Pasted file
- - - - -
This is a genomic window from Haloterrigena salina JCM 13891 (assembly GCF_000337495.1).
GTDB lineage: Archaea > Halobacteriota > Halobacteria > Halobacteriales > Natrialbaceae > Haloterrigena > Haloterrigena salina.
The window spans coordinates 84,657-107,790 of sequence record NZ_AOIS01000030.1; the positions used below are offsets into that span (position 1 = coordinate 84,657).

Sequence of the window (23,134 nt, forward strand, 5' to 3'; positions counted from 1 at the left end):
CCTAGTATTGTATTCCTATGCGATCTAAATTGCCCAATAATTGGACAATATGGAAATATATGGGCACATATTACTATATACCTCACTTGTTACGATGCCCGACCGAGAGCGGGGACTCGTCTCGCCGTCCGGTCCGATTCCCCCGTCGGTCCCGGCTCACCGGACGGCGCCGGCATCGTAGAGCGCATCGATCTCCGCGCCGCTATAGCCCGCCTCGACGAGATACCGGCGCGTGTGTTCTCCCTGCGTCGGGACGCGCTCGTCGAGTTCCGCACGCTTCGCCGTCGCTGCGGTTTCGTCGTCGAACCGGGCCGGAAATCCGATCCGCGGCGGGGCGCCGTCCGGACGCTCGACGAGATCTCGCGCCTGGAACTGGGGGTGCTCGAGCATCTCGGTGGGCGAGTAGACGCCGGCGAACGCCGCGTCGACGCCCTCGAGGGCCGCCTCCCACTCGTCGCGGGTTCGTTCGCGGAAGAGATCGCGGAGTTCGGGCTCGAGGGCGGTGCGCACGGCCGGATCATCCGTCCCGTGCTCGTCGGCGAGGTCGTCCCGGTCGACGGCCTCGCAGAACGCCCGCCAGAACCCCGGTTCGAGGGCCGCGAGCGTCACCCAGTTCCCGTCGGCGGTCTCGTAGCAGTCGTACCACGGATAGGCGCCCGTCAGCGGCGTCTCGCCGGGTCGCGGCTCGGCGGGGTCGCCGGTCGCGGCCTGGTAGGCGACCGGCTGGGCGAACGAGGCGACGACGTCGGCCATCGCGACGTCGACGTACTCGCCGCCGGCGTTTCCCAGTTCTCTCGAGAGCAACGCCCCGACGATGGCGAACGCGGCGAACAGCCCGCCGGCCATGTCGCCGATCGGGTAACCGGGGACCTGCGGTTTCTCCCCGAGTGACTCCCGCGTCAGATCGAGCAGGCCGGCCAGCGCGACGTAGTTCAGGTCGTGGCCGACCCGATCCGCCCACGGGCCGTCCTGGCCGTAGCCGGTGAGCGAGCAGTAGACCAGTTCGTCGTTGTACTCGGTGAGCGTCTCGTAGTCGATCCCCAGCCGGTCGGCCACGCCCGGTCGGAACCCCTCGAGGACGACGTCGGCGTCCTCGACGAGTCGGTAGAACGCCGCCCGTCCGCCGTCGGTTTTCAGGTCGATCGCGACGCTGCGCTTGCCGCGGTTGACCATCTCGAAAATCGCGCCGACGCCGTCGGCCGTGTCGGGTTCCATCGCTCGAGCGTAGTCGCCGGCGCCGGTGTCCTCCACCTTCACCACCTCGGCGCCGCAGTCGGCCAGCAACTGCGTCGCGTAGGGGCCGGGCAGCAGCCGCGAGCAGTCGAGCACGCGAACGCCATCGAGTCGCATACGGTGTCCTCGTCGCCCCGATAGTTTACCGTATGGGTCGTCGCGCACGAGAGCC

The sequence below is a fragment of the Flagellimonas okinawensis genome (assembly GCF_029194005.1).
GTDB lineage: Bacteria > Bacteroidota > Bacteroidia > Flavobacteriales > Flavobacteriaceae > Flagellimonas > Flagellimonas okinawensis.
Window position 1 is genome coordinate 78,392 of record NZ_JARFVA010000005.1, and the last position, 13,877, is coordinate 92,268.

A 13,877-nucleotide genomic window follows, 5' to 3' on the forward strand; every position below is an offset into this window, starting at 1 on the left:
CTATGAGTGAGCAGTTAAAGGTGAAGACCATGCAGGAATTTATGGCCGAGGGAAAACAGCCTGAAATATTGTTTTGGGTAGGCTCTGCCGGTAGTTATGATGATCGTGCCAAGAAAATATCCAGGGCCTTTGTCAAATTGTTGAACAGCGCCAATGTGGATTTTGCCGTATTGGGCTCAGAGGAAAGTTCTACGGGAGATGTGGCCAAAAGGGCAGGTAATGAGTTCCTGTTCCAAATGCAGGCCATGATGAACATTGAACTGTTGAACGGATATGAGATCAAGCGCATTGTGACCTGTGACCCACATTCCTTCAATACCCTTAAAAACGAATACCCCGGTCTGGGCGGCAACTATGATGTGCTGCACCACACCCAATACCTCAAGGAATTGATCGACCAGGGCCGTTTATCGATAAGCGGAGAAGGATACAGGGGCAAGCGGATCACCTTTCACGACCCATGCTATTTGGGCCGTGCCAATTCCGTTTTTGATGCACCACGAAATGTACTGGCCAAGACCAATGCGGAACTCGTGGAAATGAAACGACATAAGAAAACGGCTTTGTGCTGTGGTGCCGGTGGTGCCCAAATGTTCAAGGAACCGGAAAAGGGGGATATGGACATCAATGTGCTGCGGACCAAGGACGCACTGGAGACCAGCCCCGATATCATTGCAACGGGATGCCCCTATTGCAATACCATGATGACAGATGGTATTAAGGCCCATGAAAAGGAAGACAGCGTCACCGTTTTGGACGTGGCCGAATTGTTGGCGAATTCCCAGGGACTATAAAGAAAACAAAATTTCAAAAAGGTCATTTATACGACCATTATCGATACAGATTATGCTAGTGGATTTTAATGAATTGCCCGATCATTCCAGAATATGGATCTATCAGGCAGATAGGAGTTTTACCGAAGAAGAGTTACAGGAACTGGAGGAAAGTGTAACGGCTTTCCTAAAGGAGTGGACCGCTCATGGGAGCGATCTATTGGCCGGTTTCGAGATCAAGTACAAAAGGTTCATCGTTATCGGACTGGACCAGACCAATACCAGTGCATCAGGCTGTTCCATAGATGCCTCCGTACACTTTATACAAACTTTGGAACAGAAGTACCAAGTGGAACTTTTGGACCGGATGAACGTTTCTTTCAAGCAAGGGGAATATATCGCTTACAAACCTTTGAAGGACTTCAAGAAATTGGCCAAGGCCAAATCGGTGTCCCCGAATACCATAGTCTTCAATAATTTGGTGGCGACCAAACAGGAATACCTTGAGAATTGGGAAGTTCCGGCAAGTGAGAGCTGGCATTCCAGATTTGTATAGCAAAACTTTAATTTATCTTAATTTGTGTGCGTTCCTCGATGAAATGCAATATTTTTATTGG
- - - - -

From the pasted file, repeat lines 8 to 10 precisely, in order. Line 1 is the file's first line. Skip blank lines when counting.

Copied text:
Window position 1 is genome coordinate 78,392 of record NZ_JARFVA010000005.1, and the last position, 13,877, is coordinate 92,268.

A 13,877-nucleotide genomic window follows, 5' to 3' on the forward strand; every position below is an offset into this window, starting at 1 on the left:
CTATGAGTGAGCAGTTAAAGGTGAAGACCATGCAGGAATTTATGGCCGAGGGAAAACAGCCTGAAATATTGTTTTGGGTAGGCTCTGCCGGTAGTTATGATGATCGTGCCAAGAAAATATCCAGGGCCTTTGTCAAATTGTTGAACAGCGCCAATGTGGATTTTGCCGTATTGGGCTCAGAGGAAAGTTCTACGGGAGATGTGGCCAAAAGGGCAGGTAATGAGTTCCTGTTCCAAATGCAGGCCATGATGAACATTGAACTGTTGAACGGATATGAGATCAAGCGCATTGTGACCTGTGACCCACATTCCTTCAATACCCTTAAAAACGAATACCCCGGTCTGGGCGGCAACTATGATGTGCTGCACCACACCCAATACCTCAAGGAATTGATCGACCAGGGCCGTTTATCGATAAGCGGAGAAGGATACAGGGGCAAGCGGATCACCTTTCACGACCCATGCTATTTGGGCCGTGCCAATTCCGTTTTTGATGCACCACGAAATGTACTGGCCAAGACCAATGCGGAACTCGTGGAAATGAAACGACATAAGAAAACGGCTTTGTGCTGTGGTGCCGGTGGTGCCCAAATGTTCAAGGAACCGGAAAAGGGGGATATGGACATCAATGTGCTGCGGACCAAGGACGCACTGGAGACCAGCCCCGATATCATTGCAACGGGATGCCCCTATTGCAATACCATGATGACAGATGGTATTAAGGCCCATGAAAAGGAAGACAGCGTCACCGTTTTGGACGTGGCCGAATTGTTGGCGAATTCCCAGGGACTATAAAGAAAACAAAATTTCAAAAAGGTCATTTATACGACCATTATCGATACAGATTATGCTAGTGGATTTTAATGAATTGCCCGATCATTCCAGAATATGGATCTATCAGGCAGATAGGAGTTTTACCGAAGAAGAGTTACAGGAACTGGAGGAAAGTGTAACGGCTTTCCTAAAGGAGTGGACCGCTCATGGGAGCGATCTATTGGCCGGTTTCGAGATCAAGTACAAAAGGTTCATCGTTATCGGACTGGACCAGACCAATACCAGTGCATCAGGCTGTTCCATAGATGCCTCCGTACACTTTATACAAACTTTGGAACAGAAGTACCAAGTGGAACTTTTGGACCGGATGAACGTTTCTTTCAAGCAAGGGGAATATATCGCTTACAAACCTTTGAAGGACTTCAAGAAATTGGCCAAGGCCAAATCGGTGTCCCCGAATACCATAGTCTTCAATAATTTGGTGGCGACCAAACAGGAATACCTTGAGAATTGGGAAGTTCCGGCAAGTGAGAGCTGGCATTCCAGATTTGTATAGCAAAACTTTAATTTATCTTAATTTGTGTGCGTTCCTCGATGAAATGCAATATTTTTATTGG